The emergence of Navayana Buddhism

Dennis is a founding member and senior monk of the Scottish Centre for Pragmatic Buddhism, and served as a Prison Chaplain at HMP Kilmarnock. He converted to Christianity from a secular humanist household, trained and served within the Christian tradition until he embraced Buddhism.

For more information on the Centre for Pragmatic Buddhism, click here.

From the Buddha’s time to ours, the Buddha’s original teaching has been variously characterised and described – by those who were seeking inner peace, altruistic service, and philosophical clarity for themselves and others.  Over the two and a half millennia since Siddhartha Gautama’s appearance, this has been framed in different ways – from individual illumination to community-based practices.

Today, there is a consensus about three groups of traditions, termed yanas (‘vehicles’): Theravada, Mahayana, and Vajrayana.  Some would add Tantra.  Collectively, these yanas have been motivated and sustained by ‘spiritual’ concerns, mixed with whatever else motivates humanity.  Sadly, we are learning in Sri Lanka and Myanmar, this can be channelled in harmful ways.  Nationalism has a way of trumping religion and ideology.

A secular point of view can lodge some deep critiques of past and present Buddhist expressions.  That said, it is easy to argue that Buddhism has done more good than bad, and tended towards engaging with life’s challenges rather than escaping them.  In our time many are discovering a fresh sense of improvement through ‘Buddhism’.  As we know, Buddhist understandings and practices are conditioned by particular historical and cultural contexts.  Their variety relates to different aspects of our complex humanity.  Those movements and traditions which meet significant human needs have endured, despite inevitable difficulties.  But that does not mean they will necessarily prove relevant to us (to ‘me’).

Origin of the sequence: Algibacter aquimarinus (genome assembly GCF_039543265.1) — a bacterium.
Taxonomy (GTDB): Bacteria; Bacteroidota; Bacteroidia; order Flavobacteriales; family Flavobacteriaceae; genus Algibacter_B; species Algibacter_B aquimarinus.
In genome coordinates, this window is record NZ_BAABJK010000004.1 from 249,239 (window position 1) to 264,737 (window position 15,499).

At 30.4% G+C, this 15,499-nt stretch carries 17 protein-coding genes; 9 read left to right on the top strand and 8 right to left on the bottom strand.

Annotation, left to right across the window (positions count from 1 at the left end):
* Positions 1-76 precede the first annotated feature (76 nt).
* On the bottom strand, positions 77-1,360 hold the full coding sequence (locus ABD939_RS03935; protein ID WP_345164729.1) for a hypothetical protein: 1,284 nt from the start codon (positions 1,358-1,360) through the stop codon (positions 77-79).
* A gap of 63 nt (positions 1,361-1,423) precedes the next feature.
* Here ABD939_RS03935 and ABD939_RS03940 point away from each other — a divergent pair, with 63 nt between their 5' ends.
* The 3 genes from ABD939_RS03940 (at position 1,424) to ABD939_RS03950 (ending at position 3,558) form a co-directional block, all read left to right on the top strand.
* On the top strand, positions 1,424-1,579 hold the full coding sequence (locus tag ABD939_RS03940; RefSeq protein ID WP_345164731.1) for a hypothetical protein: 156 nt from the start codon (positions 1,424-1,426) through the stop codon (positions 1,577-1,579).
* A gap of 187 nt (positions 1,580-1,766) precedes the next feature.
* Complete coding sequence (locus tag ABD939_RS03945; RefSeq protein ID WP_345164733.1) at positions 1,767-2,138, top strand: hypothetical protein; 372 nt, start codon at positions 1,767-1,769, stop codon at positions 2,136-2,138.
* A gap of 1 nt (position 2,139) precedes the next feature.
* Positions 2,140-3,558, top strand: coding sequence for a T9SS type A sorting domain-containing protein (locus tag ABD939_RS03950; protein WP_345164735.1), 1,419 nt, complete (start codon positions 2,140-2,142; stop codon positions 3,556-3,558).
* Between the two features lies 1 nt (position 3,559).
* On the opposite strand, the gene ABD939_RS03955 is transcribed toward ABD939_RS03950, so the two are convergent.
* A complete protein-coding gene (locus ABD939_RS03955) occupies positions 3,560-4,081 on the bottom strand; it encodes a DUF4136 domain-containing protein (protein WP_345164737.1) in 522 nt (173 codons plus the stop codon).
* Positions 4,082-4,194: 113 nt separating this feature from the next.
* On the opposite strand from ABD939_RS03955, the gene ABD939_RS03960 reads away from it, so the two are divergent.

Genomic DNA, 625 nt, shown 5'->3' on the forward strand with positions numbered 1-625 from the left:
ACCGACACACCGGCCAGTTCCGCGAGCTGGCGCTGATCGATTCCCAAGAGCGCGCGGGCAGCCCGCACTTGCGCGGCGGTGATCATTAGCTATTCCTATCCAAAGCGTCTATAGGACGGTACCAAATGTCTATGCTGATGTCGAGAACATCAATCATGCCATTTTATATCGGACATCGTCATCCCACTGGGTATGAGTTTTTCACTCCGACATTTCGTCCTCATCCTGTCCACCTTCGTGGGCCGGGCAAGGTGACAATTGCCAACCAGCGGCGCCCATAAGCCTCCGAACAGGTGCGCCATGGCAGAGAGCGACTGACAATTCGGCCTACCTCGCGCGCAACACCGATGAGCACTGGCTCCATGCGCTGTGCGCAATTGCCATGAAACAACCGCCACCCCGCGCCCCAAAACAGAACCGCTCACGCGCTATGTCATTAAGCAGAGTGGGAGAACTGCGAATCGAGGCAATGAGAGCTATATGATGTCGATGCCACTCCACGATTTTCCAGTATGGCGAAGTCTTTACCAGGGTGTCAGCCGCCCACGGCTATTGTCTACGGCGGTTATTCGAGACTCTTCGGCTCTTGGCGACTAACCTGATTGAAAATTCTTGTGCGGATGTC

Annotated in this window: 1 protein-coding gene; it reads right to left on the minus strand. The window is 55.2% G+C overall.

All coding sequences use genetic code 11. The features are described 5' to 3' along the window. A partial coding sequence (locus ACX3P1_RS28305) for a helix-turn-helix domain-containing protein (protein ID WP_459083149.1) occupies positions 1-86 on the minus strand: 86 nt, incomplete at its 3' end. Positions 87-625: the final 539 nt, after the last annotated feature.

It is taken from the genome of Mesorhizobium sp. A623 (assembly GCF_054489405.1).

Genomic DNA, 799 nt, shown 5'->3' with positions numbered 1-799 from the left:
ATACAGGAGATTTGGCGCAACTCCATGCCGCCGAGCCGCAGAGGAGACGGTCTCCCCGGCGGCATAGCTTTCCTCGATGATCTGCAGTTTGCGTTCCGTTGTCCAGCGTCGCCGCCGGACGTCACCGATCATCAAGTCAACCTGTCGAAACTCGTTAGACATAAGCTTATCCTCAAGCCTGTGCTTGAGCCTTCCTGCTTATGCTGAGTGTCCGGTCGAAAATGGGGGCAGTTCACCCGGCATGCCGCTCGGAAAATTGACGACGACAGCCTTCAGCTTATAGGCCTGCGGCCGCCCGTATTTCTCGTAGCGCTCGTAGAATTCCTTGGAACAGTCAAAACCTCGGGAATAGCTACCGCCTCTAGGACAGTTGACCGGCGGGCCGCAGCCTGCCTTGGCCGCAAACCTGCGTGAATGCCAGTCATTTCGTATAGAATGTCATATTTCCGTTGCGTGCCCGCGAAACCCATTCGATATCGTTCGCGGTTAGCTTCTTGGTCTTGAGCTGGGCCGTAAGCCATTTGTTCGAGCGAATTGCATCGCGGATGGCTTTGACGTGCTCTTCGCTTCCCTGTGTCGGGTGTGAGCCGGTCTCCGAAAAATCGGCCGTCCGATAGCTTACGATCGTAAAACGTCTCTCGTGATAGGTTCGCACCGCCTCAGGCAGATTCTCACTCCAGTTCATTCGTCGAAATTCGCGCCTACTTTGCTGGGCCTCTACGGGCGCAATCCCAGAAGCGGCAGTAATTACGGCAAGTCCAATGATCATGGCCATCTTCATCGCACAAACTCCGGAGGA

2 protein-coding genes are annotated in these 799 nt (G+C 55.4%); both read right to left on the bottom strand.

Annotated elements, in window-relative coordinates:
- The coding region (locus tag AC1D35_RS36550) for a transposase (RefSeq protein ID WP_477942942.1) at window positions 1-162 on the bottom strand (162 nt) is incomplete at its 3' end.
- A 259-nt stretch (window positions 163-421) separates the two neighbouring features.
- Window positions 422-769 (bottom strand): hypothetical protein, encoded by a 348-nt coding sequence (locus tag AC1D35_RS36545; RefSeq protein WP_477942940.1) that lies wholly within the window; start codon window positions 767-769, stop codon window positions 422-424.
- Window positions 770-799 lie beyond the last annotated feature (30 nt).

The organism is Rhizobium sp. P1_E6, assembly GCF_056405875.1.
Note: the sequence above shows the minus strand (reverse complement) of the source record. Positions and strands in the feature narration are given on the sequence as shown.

Each broad tradition has its distinctives, and all are now found in Europe and North America.  The entrance of eastern Buddhism into the west dates from the 19th Century[i] and has continued with two different motives.  Asian immigrants of Buddhist persuasion want to continue their practice, supported by their homeland communities.  More recently, Asian missionaries and their converts have intentionally been adapting the traditional practices and interpretations to better connect with our ‘indigenous’ culture.

Many different Buddhist spiritualities have emerged within the cultural pluralism of the West – from a nonreligious naturalism to a spirituality that emphasises rebirth and heavenly lands.  The Secular Buddhist Network stands on one end of this spectrum.  Religious groups such as Amida, Rigpa and New Kedampa  populate the other.  But from this uncoordinated diversity some commonality (not uniformity) is emerging.

An emerging new yana

It may be controversial to say so, but I am convinced that nothing less than a new yana is emerging in Buddhism – partly from the changing nature within established Buddhist communities, and partly through conversions.  I call it, Navayana -the new yana –  another turning of the dharma wheel (the fourth or fifth, depending on whether you include Tantra as separate from Vajrayana).

Vishvapani Blomfield, one of the early members of the Western Buddhist Order (now Triratna) and a leading Buddhist commentator, has described the changing nature of Western Buddhism[ii].  This includes:

  • It is ’more concerned with reshaping character and behaviour than big, mystical experiences’.
  • It has a new role for the ‘laity’, diminishing that of monastics. ‘Non-monastic practitioners are often very serious and they power the various Buddhist movements.’
  • The different schools are mixing together; a wider identity is gaining ground.
  • Western Buddhists are taking ’what they need, not what they’re given. For all the talk of lineage, transmission and the purity of the teachings, western Buddhism is driven by students’ needs as much as teachers’ wishes.’